4/ Seed Ships The size of the payload of an interstellar ship is extremely important, as a small increase in the mass of the payload can lead to a large increase in the mass of the fuel. So lightweight ships carrying only embryos or gametes were developed, equipped with artificial wombs and robot or vec carers to look after the developing infants when they were 'born' at the destination system. The parental robots in early seed ships were sophisticated devices with artificial bonding emotions and other instincts; in some cases (such as at Diwali) the sophisticated vecs declined to activate the zygote cargo, creating a society of their own. In fact many interstellar ships often included zygotes or gametes as a valuable part of their cargo, even if they were not strictly seed ships. More.

5/ Data only ships. A relatively small starship can carry massive amounts of data; digitized DNA, blueprints for automated factories to build space colonies, even perhaps electronically recorded human mindstates; these would be reassembled at the destination using nanotechnology into an entire civilisation. But how would a data-only ship preserve its cargo against degradation? Cosmic rays would destroy a simple database over time. Luckily this is an engineering problem; multiple copies of all data, parity checks and self repairing equipment could in theory resist data loss for millions, or even billions of years. Data-only ships were uncommon before the Second Federation, although most unmanned probes and advance exploration ships carried some nanofacture capability. In many cases this capability could be upgraded by interstellar laser message, upgrading a simple probe into a data-transfer station; but in many other cases the probes themselves went rogue after contact with a-human AI entities (often from the so-called Diamond belt.)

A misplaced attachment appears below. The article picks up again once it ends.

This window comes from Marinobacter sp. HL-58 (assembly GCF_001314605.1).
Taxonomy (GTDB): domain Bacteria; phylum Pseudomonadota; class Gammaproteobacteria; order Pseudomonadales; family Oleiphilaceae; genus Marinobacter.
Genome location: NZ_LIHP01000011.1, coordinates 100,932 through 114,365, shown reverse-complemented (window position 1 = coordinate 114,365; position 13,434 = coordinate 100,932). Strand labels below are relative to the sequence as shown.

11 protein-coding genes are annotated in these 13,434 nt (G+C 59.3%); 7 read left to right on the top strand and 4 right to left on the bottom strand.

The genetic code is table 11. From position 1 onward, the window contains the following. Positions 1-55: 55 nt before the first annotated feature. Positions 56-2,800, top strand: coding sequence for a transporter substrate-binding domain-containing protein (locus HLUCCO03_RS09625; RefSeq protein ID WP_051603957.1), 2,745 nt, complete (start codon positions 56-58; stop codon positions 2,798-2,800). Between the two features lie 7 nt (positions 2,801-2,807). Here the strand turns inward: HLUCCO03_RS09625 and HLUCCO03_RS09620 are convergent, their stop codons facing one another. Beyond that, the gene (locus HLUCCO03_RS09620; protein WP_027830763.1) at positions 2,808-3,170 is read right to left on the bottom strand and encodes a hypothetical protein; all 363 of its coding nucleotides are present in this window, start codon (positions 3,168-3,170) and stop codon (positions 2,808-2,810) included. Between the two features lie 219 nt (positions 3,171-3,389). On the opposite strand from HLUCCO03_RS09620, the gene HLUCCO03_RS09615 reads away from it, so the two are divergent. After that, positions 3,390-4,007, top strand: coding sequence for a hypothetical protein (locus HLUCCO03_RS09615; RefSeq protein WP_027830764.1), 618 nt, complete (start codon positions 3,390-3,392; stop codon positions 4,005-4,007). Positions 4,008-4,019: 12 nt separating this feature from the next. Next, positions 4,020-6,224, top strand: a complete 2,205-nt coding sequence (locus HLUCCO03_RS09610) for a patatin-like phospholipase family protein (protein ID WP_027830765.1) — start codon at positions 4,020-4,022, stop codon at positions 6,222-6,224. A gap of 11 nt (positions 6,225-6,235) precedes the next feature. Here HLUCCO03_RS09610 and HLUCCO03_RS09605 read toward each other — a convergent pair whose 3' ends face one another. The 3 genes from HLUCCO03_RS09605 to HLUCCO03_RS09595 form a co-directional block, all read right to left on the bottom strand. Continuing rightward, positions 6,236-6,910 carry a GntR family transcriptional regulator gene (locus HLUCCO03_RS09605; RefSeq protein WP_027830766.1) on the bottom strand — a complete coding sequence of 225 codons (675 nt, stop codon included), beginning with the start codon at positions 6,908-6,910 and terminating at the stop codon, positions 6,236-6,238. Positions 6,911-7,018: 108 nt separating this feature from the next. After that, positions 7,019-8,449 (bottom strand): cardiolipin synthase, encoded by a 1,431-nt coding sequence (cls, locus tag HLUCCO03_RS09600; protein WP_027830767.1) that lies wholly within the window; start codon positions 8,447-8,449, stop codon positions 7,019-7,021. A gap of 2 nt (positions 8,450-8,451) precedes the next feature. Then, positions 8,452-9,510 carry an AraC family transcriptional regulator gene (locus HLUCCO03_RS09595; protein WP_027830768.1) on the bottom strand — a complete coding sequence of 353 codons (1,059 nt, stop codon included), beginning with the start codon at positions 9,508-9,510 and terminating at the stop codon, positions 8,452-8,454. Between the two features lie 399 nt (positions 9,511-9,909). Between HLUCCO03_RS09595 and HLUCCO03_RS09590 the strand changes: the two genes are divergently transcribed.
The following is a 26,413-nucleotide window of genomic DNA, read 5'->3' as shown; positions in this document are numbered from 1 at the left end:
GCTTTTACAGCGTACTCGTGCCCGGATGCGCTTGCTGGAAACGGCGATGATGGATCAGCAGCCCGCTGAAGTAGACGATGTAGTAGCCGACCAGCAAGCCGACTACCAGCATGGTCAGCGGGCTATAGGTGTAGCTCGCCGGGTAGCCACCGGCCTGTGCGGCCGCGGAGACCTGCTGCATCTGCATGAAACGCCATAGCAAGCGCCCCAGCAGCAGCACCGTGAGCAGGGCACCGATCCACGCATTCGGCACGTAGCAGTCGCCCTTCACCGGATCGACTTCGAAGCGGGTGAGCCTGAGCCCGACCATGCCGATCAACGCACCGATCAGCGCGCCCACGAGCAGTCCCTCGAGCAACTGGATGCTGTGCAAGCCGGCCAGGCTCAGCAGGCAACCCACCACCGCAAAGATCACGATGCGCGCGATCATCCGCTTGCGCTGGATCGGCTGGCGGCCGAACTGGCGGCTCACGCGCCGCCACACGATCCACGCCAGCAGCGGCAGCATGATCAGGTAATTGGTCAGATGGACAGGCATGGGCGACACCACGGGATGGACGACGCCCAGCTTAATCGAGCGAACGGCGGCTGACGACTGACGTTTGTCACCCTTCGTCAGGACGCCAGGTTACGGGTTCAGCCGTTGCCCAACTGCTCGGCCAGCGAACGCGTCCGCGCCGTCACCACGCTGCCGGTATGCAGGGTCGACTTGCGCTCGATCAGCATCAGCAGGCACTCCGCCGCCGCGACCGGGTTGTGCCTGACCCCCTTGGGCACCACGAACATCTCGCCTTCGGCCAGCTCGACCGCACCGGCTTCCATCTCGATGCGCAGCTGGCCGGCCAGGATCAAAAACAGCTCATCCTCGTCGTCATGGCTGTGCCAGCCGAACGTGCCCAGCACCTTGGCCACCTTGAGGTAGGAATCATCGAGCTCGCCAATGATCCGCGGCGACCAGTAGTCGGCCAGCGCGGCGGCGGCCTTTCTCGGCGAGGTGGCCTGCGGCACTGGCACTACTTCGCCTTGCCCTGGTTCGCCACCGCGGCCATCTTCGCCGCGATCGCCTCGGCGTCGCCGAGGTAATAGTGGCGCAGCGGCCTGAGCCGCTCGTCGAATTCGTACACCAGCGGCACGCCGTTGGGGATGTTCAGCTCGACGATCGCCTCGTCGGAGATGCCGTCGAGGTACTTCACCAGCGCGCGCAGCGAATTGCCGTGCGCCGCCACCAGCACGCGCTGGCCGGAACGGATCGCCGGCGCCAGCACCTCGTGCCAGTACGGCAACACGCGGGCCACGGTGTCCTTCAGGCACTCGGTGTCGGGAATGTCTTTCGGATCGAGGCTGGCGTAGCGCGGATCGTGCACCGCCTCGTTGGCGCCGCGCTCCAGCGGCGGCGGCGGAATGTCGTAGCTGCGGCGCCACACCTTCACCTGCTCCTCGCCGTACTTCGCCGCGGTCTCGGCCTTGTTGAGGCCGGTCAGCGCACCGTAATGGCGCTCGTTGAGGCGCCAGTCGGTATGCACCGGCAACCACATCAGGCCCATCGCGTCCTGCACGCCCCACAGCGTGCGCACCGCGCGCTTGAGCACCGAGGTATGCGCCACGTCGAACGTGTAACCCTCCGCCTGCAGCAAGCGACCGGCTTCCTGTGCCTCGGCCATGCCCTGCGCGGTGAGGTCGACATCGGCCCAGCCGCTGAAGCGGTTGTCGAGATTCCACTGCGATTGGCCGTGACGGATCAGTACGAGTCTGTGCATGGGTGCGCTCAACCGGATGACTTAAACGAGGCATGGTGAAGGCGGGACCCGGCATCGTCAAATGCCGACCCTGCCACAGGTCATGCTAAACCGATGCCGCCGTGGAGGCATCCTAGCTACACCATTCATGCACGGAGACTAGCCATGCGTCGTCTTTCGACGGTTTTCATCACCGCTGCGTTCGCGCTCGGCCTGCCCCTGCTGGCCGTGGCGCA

The first successful manned interstellar flight was that of the Tsiolkovsky launched in 365 a.t to Tau Ceti. Similar missions followed to Sigma Draconis, Epsilon Eridani, Epsilon Indi, Psi 3 Orionis and elsewhere, before the Nanoswarm attack threw Earth civilisation into chaos. The Great Expulsion that followed saw the hasty construction of many ark ships, like the Starlark and others of similar design.


Dataship
Image from Anders Sandberg
A Data-only ship
The Murmolyss Translation of Gordica, Metasoft. Length 350 meters, mass 94 million tons. The spacetime distortion is clearly visible. Since the tidal forces in most of the ship are in excess of 500 G, it is only used for solid state passengers and virtuals. The advertisement patterns offer random prognostic extelopedias.

Colonisation is still generally carried out by long distance craft rather than by wormhole, although today much faster conversion drive or reactionless drive craft are used, such as the example shown above. Another alternative is data transfer by electromagnetic comm beam, using the so-called engeneration system; this method is much more prone to data loss than the use of data-only vessels or solid state data packets, except when routed via microscale wormholes (a method favoured by the TRHN in particular).

 
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Development Notes
Text by Steve Bowers

Initially published on 13 September 2005.